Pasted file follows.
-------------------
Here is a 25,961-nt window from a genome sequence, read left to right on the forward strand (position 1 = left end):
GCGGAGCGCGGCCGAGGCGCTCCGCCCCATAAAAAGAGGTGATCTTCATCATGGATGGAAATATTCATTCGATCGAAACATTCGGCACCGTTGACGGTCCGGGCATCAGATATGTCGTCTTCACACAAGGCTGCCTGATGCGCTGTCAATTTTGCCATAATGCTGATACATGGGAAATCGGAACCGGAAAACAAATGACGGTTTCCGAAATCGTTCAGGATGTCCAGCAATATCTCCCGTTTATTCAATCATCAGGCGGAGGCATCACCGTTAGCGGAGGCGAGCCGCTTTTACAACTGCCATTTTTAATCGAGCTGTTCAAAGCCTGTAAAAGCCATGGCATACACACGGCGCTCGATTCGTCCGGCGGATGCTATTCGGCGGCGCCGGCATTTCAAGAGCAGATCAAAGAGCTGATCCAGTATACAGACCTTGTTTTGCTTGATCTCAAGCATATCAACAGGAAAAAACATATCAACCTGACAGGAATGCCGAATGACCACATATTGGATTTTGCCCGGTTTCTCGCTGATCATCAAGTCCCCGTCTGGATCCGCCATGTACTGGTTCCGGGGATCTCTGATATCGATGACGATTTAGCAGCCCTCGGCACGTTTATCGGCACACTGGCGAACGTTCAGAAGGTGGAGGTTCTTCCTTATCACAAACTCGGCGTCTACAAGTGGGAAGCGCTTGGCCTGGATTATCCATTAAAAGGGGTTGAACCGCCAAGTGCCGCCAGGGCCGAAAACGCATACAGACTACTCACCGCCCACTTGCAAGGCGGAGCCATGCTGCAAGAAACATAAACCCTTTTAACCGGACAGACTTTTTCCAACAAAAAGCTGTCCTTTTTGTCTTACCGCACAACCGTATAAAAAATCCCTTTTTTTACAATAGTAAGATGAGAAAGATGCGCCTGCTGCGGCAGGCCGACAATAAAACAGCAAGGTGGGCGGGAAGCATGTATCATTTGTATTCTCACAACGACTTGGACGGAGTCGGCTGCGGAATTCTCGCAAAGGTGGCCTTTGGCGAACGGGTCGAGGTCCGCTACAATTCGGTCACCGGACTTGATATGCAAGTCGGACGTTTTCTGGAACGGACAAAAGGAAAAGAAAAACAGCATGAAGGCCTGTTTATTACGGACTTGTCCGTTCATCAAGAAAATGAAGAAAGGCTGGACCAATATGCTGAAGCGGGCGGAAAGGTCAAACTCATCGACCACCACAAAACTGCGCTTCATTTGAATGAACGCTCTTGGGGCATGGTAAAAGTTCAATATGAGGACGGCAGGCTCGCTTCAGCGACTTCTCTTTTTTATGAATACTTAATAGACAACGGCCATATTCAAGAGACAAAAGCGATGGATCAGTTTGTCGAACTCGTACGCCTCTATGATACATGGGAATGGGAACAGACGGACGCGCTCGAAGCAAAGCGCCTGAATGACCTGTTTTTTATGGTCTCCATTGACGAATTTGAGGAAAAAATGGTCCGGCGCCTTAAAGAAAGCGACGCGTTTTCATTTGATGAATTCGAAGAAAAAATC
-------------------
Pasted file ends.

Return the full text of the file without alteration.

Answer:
Here is a 25,961-nt window from a genome sequence, read left to right on the forward strand (position 1 = left end):
GCGGAGCGCGGCCGAGGCGCTCCGCCCCATAAAAAGAGGTGATCTTCATCATGGATGGAAATATTCATTCGATCGAAACATTCGGCACCGTTGACGGTCCGGGCATCAGATATGTCGTCTTCACACAAGGCTGCCTGATGCGCTGTCAATTTTGCCATAATGCTGATACATGGGAAATCGGAACCGGAAAACAAATGACGGTTTCCGAAATCGTTCAGGATGTCCAGCAATATCTCCCGTTTATTCAATCATCAGGCGGAGGCATCACCGTTAGCGGAGGCGAGCCGCTTTTACAACTGCCATTTTTAATCGAGCTGTTCAAAGCCTGTAAAAGCCATGGCATACACACGGCGCTCGATTCGTCCGGCGGATGCTATTCGGCGGCGCCGGCATTTCAAGAGCAGATCAAAGAGCTGATCCAGTATACAGACCTTGTTTTGCTTGATCTCAAGCATATCAACAGGAAAAAACATATCAACCTGACAGGAATGCCGAATGACCACATATTGGATTTTGCCCGGTTTCTCGCTGATCATCAAGTCCCCGTCTGGATCCGCCATGTACTGGTTCCGGGGATCTCTGATATCGATGACGATTTAGCAGCCCTCGGCACGTTTATCGGCACACTGGCGAACGTTCAGAAGGTGGAGGTTCTTCCTTATCACAAACTCGGCGTCTACAAGTGGGAAGCGCTTGGCCTGGATTATCCATTAAAAGGGGTTGAACCGCCAAGTGCCGCCAGGGCCGAAAACGCATACAGACTACTCACCGCCCACTTGCAAGGCGGAGCCATGCTGCAAGAAACATAAACCCTTTTAACCGGACAGACTTTTTCCAACAAAAAGCTGTCCTTTTTGTCTTACCGCACAACCGTATAAAAAATCCCTTTTTTTACAATAGTAAGATGAGAAAGATGCGCCTGCTGCGGCAGGCCGACAATAAAACAGCAAGGTGGGCGGGAAGCATGTATCATTTGTATTCTCACAACGACTTGGACGGAGTCGGCTGCGGAATTCTCGCAAAGGTGGCCTTTGGCGAACGGGTCGAGGTCCGCTACAATTCGGTCACCGGACTTGATATGCAAGTCGGACGTTTTCTGGAACGGACAAAAGGAAAAGAAAAACAGCATGAAGGCCTGTTTATTACGGACTTGTCCGTTCATCAAGAAAATGAAGAAAGGCTGGACCAATATGCTGAAGCGGGCGGAAAGGTCAAACTCATCGACCACCACAAAACTGCGCTTCATTTGAATGAACGCTCTTGGGGCATGGTAAAAGTTCAATATGAGGACGGCAGGCTCGCTTCAGCGACTTCTCTTTTTTATGAATACTTAATAGACAACGGCCATATTCAAGAGACAAAAGCGATGGATCAGTTTGTCGAACTCGTACGCCTCTATGATACATGGGAATGGGAACAGACGGACGCGCTCGAAGCAAAGCGCCTGAATGACCTGTTTTTTATGGTCTCCATTGACGAATTTGAGGAAAAAATGGTCCGGCGCCTTAAAGAAAGCGACGCGTTTTCATTTGATGAATTCGAAGAAAAAATC